Mica Highways

| October 11, 2014

cover

Mica Highways

“Sleeping with a black man in the South is punishable by death in 1968.”

A hypnotic tale of terror and temptation, Bestselling author William Elliott Hazelgrove’s Mica Highways is an emotion-packed novel that deftly captures the unique landscape of the American South. With its fierce vision of love, violence, and redemption, this powerfully haunting work recalls the intensity and passion of To Kill a Mockingbird and Midnight in the Garden of Good and Evil.

April 4, 1968. To the world, it was the day an assassin’s bullet struck down Dr. Martin Luther King Jr. To Charlie Tidewater, it was the day that life as he knew it was over–the day his beautiful mother suddenly died.

Tamara Drake Tidewater was a descendant of one of Virginia’s first families, and Charlie was only nine years old when she passed away. The newspaper obituary said she died peacefully, but Charlie knows that the obituary was a lie.

Thirty years later, Charlie remains haunted by the mystery surrounding his mother’s untimely death. Newly divorced, he has returned to his childhood home near Richmond, down the glittering mica highways of rural Virginia. He hopes that discovering how his mother really died will finally enable him to lay the ghosts of his troubled past to rest. But the one man who can help Charlie has no intention of unveiling horrors he has spent three decades trying to hide.It’s hard to say what the ghost of Ernest Hemingway would think of some of the riper writing in William Elliott Hazelgrove’s new psychological thriller; lines such as “Darkness cast shadows on the tangled sheet by his knees, turning his shirt on the chair to dirty linen” might give Hem’s shade pause. But Hemingway would probably approve of most of the work being done in his old attic in Oak Park, Illinois, which Hazelgrove has turned into a studio to produce his praised novels Ripples and Tobacco Sticks.

Mica Highways is more conventional in its plotting and ambition than its predecessors, but equally strong on Southern atmosphere and fully imagined characters. Thirty years after his mother’s mysterious death in 1968 (on the same day that Martin Luther King was killed), Charlie Tidewater makes a trip back to his boyhood home near Richmond, Virginia, leaving behind in Chicago a failed marriage and an equally unsuccessful career as a stockbroker. He stays with his only surviving relative–Granddaddy, Austin Turin, almost 90, a man who knows everything about cars and quite a lot about how people behave under pressure. Charlie is a dry stick, a standard seeker of truth, but Granddaddy has enough meat and juice and memories in him to keep the story moving to its surprisingly suspenseful conclusion. –Dick Adler“Sleeping with a black man in the South is punishable by death in 1968.”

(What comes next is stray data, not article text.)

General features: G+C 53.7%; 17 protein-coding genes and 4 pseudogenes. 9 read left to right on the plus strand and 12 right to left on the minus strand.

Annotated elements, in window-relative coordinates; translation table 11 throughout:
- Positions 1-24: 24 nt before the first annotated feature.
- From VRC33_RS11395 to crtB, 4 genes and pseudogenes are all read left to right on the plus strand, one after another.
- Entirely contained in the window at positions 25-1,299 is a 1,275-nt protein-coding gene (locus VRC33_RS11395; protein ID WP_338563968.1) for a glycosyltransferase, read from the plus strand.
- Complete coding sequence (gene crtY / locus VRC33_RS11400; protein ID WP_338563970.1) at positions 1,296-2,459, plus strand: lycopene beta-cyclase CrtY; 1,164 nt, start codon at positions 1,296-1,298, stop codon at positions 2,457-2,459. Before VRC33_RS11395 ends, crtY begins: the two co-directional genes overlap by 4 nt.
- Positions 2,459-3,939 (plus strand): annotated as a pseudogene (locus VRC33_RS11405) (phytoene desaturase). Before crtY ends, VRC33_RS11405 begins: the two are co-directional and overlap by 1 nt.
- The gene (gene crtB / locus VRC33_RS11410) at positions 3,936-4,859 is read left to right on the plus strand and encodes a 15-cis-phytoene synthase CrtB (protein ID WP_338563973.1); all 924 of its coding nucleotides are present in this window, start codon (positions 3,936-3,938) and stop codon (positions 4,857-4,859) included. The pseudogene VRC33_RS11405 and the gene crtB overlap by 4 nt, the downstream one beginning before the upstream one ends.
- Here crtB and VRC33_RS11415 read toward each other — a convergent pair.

A hypnotic tale of terror and temptation, Bestselling author William Elliott Hazelgrove’s Mica Highways is an emotion-packed novel that deftly captures the unique landscape of the American South. With its fierce vision of love, violence, and redemption, this powerfully haunting work recalls the intensity and passion of To Kill a Mockingbird and Midnight in the Garden of Good and Evil.

April 4, 1968. To the world, it was the day an assassin’s bullet struck down Dr. Martin Luther King Jr. To Charlie Tidewater, it was the day that life as he knew it was over–the day his beautiful mother suddenly died.

Tamara Drake Tidewater was a descendant of one of Virginia’s first families, and Charlie was only nine years old when she passed away. The newspaper obituary said she died peacefully, but Charlie knows that the obituary was a lie.

Thirty years later, Charlie remains haunted by the mystery surrounding his mother’s untimely death. Newly divorced, he has returned to his childhood home near Richmond, down the glittering mica highways of rural Virginia. He hopes that discovering how his mother really died will finally enable him to lay the ghosts of his troubled past to rest. But the one man who can help Charlie has no intention of unveiling horrors he has spent three decades trying to hide.

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